Hacking The Dark Side
A Review of Drew Karpyshyn’s “Star Wars The Old Republic: Annihilation” (Del Rey, 2012)
By Derek Newman-Stille
Drew Karypyshyn’s “Star Wars The Old Republic: Annihilation” is a Star Wars novel with a touch of cyberpunk. Karpyshyn explores the interaction between human and machine with a significant amount of The Force in between. The narrator, Theron Shan, is a black ops operative for the Republic. The child of a Jedi, Theron was rejected at birth by his mother, Satele Shan, because Jedi are not supposed to have children and aren’t permitted to create bonds with others. Theron, though he wasn’t raised a Jedi and didn’t have capabilities in the force, was trained to use some Jedi techniques by his adopted guardian, Ngani Zho. In addition to his training, Theron is equipped with a cybernetic implant in his eye and a spike, a device that allows him to hack into systems.
Karpyshyn plays with the notion of prostheses and cybernetics when he creates an enemy for Theron, the Sith Lord Darth Karrid. Karrid has inherited a ship from her Sith master called The Ascendent Spear, a ship that is feared by the Republic because of its might and its level of success in battle. The Ascendent Spear holds multiple secrets, the greatest of which being its infusion with Dark Side energy and the fact that Darth Karrid is able to integrate herself into its systems and control it with her mind. The Ascendent Spear becomes a prosthesis for Karrid, an extension of her mind as well as her abilities in the force. Karpyshyn explores the border between human and machine as he integrates consciousness and technology, wrapping the two of them together.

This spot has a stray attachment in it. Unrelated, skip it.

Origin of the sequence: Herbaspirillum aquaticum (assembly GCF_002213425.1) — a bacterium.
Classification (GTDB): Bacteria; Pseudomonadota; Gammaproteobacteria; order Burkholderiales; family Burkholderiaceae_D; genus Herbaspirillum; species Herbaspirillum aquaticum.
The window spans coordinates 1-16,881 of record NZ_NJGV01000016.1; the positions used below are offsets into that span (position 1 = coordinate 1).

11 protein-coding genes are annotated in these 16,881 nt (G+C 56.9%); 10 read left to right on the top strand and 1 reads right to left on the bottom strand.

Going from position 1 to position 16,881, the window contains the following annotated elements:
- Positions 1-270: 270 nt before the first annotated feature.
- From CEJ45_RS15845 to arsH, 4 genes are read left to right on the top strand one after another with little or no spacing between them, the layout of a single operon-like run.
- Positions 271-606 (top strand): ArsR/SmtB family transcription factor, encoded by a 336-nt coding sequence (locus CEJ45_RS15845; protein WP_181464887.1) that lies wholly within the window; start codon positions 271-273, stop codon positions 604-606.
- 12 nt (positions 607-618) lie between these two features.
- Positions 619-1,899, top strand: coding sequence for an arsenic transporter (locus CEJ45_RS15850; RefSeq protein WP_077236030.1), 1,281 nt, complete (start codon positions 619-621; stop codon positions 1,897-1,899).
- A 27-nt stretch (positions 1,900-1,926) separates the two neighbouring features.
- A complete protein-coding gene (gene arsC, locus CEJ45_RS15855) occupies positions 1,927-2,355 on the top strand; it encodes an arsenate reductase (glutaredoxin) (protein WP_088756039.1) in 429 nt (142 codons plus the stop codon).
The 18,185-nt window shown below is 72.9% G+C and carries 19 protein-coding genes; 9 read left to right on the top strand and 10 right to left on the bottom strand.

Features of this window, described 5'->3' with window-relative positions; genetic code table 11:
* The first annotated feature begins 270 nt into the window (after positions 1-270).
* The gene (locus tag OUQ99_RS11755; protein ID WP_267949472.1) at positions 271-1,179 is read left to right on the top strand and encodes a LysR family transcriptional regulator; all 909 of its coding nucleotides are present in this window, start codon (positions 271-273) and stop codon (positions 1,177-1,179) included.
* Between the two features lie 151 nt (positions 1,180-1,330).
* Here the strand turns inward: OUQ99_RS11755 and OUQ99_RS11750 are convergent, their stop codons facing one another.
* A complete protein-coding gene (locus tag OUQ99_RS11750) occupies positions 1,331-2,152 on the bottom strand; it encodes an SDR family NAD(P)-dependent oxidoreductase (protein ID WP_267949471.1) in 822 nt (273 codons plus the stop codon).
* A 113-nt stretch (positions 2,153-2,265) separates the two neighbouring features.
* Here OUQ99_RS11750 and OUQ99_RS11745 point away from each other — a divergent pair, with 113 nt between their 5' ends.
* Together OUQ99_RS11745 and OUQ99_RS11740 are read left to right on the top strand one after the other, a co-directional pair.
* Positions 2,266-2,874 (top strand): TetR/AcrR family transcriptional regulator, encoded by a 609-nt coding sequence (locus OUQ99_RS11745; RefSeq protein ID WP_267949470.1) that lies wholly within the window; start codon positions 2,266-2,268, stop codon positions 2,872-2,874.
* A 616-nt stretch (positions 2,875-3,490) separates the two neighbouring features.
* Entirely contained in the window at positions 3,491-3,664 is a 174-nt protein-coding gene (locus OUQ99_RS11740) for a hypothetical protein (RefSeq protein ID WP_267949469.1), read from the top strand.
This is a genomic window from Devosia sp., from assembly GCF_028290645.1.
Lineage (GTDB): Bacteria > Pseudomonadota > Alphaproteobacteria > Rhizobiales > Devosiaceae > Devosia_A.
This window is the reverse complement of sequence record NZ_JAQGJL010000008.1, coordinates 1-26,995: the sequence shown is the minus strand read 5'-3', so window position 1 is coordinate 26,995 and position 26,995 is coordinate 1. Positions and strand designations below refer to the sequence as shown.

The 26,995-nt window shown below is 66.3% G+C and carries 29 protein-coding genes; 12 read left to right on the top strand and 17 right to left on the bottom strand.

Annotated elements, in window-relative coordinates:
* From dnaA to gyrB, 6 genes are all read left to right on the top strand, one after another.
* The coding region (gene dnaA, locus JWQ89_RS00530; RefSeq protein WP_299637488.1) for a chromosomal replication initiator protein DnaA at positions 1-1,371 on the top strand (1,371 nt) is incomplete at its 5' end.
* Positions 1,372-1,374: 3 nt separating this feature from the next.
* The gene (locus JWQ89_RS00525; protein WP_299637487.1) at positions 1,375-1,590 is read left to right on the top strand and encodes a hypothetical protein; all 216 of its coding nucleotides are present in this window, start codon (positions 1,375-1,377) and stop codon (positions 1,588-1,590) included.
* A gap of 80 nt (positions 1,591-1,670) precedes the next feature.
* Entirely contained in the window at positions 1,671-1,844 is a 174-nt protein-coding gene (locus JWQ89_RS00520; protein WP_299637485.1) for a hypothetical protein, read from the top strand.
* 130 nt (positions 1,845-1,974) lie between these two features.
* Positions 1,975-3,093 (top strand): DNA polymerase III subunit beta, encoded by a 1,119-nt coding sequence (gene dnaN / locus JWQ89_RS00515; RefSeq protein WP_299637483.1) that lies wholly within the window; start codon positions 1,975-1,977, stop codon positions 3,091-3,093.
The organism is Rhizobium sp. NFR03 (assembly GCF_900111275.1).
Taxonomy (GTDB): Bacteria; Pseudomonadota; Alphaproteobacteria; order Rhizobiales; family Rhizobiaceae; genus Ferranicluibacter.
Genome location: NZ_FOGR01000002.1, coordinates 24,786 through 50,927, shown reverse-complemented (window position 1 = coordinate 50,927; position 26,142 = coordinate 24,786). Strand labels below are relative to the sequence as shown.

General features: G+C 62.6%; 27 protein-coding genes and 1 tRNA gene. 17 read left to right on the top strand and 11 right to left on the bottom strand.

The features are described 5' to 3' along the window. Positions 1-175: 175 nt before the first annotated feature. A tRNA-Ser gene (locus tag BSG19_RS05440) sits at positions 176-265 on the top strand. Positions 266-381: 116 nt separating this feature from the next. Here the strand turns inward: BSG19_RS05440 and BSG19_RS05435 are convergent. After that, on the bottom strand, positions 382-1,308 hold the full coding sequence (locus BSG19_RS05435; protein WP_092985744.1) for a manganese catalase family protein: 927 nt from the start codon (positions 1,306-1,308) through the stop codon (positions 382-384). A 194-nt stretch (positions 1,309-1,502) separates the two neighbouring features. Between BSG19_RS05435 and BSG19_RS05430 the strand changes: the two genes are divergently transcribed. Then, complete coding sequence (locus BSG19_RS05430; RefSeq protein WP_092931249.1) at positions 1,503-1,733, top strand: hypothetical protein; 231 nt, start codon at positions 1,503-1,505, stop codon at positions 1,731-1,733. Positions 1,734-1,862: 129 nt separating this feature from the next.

As much as this novel is an exploration of the relationship between human and technology, it is also a story about the personal interacting with the political. Satele is the Grand Master of the Jedi Order and, despite the demands to dissociate herself from her son, she still feels some connection to him and guilt at his abandonment. Her roles as mother and leader conflict with one another when she is forced to put Theron into battle.
Satele also fears for Jace Malcolm, former war hero and Supreme Commander of the Republic Military, who has to navigate the confusing murky territory between justice and revenge. Satele fears the potential of his war against the Sith Empire to turn him to the dark side of the force.
Karpyshyn invites the reader to question whether the personal can ever be separated from the political and how much the desire for revenge can motivate decisions in war.
To find out more about Drew Karpyshyn, visit his website at http://drewkarpyshyn.com